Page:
A lifeline for teenagers and their social lives
Creative pursuits offer teens solace and enduring pleasure, but access to the arts is patchy
Film director Shannon Greally participating in the National Youth council of Irleland Showcase 2013. Photograph: Alan Betson
Members of the Co Wexford Youth Theatre.
The Kerry Youth Dance Theatre at the National Youth Council of Ireland Showcase 2013. Photograph: Alan Betson
How many times have you heard adults say they wish they had not given up playing the piano when they were younger? But when we’re teenagers we won’t be told.
Striving for independence involves casting off childhood commitments such as music lessons, drama rehearsals, ballet classes or art sessions. There are more attractive ways to spend precious time away from school books.
The very accomplished persevere, and some find ways to do it on their own terms, but many teenagers drift away from the arts, due to lack of appealing opportunities to continue.
This is a shame. Participation in the arts can be a lifeline during the turbulence of adolescence – and indeed right through adulthood. It is good for physical and mental health, a means of expression and emotional release as well as a forum for socialising. How do we keep them engaged?
Earlier this month, the National Youth Council of Ireland (NYCI) staged a youth arts showcase for TDs, to highlight that “access to the arts for young people is a right, not a privilege”. In reality, it can be best described as a “postcode lottery” – if we had post codes in Ireland.
There is no standardised provision of youth arts activity across the country, points out Anne O’Gorman, senior arts officer with the NYCI.
“If they live in an area where there doesn’t happen to be a youth theatre, or a film or music project, [children] don’t get to participate. It becomes harder as they become teenagers.”
Positive peer pressure
The chance to enjoy the arts in collaboration with peers can mean the difference between developing a lifelong passion and putting aside the musical instrument, paint brush or dancing shoes for good.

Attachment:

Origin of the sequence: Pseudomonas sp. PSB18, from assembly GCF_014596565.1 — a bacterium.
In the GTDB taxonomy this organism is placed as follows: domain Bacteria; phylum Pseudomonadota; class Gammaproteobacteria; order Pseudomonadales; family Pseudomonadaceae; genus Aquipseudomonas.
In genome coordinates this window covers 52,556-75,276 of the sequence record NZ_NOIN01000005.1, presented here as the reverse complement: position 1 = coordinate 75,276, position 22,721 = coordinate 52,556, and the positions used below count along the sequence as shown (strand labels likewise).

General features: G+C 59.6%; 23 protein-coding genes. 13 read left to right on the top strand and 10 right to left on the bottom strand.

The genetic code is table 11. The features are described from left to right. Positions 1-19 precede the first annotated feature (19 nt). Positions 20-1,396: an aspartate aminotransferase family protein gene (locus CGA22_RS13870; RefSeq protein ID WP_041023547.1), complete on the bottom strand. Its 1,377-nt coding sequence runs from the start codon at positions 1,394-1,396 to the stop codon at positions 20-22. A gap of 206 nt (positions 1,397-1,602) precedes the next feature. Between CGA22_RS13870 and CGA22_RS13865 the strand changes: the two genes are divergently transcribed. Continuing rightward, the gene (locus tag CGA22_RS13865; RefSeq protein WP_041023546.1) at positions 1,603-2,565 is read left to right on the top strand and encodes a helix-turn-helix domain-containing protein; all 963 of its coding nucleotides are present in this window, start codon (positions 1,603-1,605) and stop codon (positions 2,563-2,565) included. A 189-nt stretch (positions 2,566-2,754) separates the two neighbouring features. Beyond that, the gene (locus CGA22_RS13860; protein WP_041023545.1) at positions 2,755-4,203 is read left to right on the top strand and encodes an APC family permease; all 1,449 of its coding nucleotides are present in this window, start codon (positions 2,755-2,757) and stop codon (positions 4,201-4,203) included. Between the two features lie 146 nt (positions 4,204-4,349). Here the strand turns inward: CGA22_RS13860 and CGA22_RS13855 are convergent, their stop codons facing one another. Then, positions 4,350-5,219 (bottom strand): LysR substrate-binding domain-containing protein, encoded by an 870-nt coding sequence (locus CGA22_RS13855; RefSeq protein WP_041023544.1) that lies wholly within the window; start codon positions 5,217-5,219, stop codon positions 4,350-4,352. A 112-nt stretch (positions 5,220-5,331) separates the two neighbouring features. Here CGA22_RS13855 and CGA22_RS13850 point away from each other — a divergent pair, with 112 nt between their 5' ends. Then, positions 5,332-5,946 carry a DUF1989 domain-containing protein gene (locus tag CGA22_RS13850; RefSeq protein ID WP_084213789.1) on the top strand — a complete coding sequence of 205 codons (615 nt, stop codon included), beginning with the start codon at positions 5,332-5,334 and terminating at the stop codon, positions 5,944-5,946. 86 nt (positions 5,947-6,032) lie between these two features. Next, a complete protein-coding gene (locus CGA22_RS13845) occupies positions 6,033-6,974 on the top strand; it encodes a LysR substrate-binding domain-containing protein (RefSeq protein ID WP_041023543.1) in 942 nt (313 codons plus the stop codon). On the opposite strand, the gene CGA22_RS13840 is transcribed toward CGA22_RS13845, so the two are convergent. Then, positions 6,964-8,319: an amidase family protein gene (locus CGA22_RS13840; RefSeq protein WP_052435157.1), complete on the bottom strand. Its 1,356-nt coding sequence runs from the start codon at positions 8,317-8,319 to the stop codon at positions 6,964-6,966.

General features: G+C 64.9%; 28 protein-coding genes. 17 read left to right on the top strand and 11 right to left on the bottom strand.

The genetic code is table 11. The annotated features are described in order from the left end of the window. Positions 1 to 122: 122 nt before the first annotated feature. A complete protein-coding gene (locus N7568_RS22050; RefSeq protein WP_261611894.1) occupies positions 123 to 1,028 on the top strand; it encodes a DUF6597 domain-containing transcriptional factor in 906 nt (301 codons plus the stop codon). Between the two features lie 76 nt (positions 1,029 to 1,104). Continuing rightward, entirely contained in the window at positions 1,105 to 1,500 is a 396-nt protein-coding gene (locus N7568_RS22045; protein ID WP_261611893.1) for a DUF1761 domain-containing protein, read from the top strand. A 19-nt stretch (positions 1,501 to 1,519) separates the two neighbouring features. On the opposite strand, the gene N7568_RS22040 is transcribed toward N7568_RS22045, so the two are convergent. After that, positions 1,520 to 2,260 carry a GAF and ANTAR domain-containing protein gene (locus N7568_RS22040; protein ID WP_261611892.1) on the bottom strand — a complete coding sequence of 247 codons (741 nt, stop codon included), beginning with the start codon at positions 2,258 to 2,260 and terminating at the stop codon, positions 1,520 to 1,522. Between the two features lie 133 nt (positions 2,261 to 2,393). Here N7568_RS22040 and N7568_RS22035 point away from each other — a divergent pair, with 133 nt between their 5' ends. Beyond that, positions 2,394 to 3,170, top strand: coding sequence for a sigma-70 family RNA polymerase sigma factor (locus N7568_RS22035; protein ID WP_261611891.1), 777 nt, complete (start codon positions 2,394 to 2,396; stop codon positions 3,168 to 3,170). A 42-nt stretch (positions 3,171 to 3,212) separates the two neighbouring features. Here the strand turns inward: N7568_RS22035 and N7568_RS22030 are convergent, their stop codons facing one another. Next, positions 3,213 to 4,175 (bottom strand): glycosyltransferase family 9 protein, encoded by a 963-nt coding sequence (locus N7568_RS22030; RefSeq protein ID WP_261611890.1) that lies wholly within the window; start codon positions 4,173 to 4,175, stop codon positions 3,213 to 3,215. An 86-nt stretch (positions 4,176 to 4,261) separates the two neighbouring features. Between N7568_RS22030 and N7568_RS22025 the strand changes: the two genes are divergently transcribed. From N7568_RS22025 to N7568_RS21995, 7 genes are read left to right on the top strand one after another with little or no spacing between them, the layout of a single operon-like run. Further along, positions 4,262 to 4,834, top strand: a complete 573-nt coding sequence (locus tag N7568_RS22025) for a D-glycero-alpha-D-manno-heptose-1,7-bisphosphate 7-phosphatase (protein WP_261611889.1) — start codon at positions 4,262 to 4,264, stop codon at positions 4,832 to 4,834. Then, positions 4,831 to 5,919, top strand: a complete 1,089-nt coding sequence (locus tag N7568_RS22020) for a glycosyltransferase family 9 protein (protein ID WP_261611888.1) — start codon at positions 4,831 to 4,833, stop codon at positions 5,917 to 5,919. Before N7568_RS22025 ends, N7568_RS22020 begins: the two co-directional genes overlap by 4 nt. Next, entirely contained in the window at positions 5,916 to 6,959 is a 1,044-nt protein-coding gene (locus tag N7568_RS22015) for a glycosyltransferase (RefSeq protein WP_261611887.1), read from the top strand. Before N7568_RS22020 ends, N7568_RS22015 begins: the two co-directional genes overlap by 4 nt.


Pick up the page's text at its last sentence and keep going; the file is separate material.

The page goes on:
While O’Gorman acknowledges that the education system has an important role in promoting arts, she says “young people leave school at four o’clock: leisure activities and counterpoints to what is happening in school for the rest of your adolescence is really important”.
The previous night she had spent time with young people from arts groups participating in the showcase. A common refrain she heard was: “You get to be with people who like all the same things as you”.
Another aspect, which she admits hadn’t really dawned on her before, is that many teenagers are in single-sex schools so get little chance to mix with the opposite sex if they are not getting opportunities like these.
“Activities outside school have different, complementary outcomes to participating in the arts in school,” she adds. “It is voluntary – it is something you want to do and you are meeting like-minded people.”
Sean McCarron, director of the teenage jazz ensemble Errigal Groove Orchestra, formed two years ago under the auspices of the Donegal VEC’s Music Education Partnership, says its members “thrive on the camaraderie and the buzz – it’s very infectious. It brings them out of themselves.”
These young musicians are at an age when they can feel isolated practising alone, or self-conscious performing solo; they feel “safer”, he suggests, as part of a group. It’s also much more fun.